Monday, January 01, 1990

Storymap Preparation--Create the Priming Event

Every story starts somewhere. Something sets the tangled web of relationships and emotions spinning into motion. This is called the priming event. This event is what starts the story. For example, if the central conflict is the defense of a village against dragon cultists, the priming event could be the first attack on the village or even the spotting of the column of enemy troops. Whatever it is, the priming event must occur just prior to the events of play. It establishes the immediate situation, provides the context for initial character actions, and places strain on the relationships sketched out on the storymap.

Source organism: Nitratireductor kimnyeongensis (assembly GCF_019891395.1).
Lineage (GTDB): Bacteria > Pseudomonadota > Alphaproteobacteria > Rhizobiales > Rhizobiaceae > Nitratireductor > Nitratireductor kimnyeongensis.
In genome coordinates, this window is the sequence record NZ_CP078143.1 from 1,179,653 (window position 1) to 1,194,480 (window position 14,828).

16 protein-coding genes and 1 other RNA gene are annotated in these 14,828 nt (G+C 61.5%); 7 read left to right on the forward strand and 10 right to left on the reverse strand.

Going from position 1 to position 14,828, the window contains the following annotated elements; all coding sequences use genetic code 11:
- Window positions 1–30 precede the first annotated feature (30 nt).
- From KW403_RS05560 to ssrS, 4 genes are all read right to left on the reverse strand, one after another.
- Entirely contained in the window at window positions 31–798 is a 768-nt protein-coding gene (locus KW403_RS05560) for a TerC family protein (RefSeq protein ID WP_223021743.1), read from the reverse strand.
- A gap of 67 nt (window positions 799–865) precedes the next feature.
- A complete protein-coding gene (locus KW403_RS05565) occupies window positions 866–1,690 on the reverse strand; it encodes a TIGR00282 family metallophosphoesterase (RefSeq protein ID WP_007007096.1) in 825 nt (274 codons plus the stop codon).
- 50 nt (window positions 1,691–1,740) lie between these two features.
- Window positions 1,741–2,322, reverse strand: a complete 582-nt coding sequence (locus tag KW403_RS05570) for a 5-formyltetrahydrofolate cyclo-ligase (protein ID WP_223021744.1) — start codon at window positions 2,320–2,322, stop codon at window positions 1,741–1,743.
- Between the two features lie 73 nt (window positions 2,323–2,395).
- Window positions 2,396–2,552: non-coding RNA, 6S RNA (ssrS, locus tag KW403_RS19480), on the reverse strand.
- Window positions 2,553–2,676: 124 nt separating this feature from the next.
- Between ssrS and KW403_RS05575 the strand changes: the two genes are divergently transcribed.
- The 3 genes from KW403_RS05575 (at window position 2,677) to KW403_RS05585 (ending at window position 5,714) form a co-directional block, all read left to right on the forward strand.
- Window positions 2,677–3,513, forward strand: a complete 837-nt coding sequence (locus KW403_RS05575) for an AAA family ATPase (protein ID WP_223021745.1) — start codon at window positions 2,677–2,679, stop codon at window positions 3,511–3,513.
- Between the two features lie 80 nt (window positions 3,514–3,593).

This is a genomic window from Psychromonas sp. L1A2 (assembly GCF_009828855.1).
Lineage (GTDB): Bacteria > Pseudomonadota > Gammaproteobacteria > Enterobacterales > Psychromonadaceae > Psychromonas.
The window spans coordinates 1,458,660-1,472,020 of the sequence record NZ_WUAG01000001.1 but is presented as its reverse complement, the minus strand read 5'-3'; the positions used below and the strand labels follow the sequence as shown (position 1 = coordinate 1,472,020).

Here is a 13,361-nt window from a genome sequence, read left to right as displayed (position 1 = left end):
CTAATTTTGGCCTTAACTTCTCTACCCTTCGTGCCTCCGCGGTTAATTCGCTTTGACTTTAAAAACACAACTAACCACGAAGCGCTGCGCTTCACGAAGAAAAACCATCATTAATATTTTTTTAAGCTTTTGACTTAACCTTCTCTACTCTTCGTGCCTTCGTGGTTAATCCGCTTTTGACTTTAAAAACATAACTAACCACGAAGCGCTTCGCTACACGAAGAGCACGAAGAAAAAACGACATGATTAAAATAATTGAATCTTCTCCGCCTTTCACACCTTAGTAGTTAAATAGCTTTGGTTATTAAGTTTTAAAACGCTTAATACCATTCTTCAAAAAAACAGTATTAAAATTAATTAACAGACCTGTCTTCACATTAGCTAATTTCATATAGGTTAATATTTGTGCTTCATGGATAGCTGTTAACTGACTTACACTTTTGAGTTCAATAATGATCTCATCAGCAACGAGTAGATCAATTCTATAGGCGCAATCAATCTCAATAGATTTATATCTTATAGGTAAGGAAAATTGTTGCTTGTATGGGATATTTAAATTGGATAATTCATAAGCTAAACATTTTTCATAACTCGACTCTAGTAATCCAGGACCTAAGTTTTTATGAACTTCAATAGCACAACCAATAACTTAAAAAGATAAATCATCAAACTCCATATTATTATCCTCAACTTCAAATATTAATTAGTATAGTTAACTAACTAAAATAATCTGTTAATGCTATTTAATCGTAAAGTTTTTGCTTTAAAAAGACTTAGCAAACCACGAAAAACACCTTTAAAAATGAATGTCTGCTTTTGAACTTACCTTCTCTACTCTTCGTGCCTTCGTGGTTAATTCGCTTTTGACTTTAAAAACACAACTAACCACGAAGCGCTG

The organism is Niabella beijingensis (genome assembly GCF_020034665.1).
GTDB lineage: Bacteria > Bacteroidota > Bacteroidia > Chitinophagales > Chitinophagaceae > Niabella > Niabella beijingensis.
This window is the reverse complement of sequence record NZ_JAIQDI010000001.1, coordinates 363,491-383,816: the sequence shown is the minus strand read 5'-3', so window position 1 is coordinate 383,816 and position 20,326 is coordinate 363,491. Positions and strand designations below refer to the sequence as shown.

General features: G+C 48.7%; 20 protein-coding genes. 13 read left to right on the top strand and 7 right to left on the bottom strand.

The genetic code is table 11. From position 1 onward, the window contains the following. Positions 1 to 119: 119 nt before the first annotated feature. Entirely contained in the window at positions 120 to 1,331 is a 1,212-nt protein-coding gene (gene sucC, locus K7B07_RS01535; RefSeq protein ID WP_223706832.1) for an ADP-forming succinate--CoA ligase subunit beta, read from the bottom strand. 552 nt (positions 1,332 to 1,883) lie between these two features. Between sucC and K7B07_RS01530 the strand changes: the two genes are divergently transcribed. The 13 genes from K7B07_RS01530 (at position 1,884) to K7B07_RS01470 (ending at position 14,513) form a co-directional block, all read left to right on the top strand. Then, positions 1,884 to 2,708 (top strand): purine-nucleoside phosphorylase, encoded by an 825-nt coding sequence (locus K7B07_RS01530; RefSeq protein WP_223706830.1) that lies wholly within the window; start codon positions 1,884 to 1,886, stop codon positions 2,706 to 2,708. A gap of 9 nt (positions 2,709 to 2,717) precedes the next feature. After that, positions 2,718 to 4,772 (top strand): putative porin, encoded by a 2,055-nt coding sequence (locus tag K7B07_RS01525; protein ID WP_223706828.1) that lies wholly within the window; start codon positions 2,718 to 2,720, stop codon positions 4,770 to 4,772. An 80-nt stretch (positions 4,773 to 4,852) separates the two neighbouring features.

The priming event has a simple purpose in a storymap. Like a detonator attached to a stick of dynamite, the priming event triggers the explosive conflicts bound up within the storymap. The one feature that all good priming events share is that they must require the characters to take some sort of action. Notice that the priming event should not require a specific sort of action. Rather, it should require the characters to make their first decisions. For example, the priming event in “Blood of Haven” is the arrival of the tortured farmer with the news of monsters in the mountains. Uriel’s hand has been tipped. How will he react? Victor and Jochebed have decisions to make as well. Do they realize that this is Uriel’s handiwork? If so, do they attempt to reconcile with Uriel? Do they rally the villagers? Do they try to murder Uriel before he can attack? And who says that they need to pursue the same action? If one seeks to reconcile with Uriel and the other wishes to see him dead, conflict arises between them, which is intensified by their common bond of having lied to the village by banishing Uriel instead of killing him. All sorts of possibilities unfold from a simple event.


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